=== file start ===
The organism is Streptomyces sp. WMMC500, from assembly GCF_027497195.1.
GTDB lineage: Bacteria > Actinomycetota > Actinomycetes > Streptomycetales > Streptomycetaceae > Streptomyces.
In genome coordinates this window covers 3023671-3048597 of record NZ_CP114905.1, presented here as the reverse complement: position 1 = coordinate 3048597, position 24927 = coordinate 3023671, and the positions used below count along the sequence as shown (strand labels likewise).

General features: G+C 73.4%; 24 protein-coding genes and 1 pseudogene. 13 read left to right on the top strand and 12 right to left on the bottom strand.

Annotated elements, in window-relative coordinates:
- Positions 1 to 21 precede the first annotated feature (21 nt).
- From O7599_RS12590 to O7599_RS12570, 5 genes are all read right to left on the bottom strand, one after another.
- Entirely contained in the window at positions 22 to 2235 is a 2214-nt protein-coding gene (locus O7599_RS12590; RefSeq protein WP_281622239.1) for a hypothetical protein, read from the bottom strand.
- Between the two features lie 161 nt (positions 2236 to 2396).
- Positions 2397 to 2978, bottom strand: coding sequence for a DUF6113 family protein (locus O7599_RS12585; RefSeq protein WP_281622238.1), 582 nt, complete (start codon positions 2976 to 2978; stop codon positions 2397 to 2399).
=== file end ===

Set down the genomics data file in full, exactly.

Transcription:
The organism is Streptomyces sp. WMMC500, from assembly GCF_027497195.1.
GTDB lineage: Bacteria > Actinomycetota > Actinomycetes > Streptomycetales > Streptomycetaceae > Streptomyces.
In genome coordinates this window covers 3023671-3048597 of record NZ_CP114905.1, presented here as the reverse complement: position 1 = coordinate 3048597, position 24927 = coordinate 3023671, and the positions used below count along the sequence as shown (strand labels likewise).

General features: G+C 73.4%; 24 protein-coding genes and 1 pseudogene. 13 read left to right on the top strand and 12 right to left on the bottom strand.

Annotated elements, in window-relative coordinates:
- Positions 1 to 21 precede the first annotated feature (21 nt).
- From O7599_RS12590 to O7599_RS12570, 5 genes are all read right to left on the bottom strand, one after another.
- Entirely contained in the window at positions 22 to 2235 is a 2214-nt protein-coding gene (locus O7599_RS12590; RefSeq protein WP_281622239.1) for a hypothetical protein, read from the bottom strand.
- Between the two features lie 161 nt (positions 2236 to 2396).
- Positions 2397 to 2978, bottom strand: coding sequence for a DUF6113 family protein (locus O7599_RS12585; RefSeq protein WP_281622238.1), 582 nt, complete (start codon positions 2976 to 2978; stop codon positions 2397 to 2399).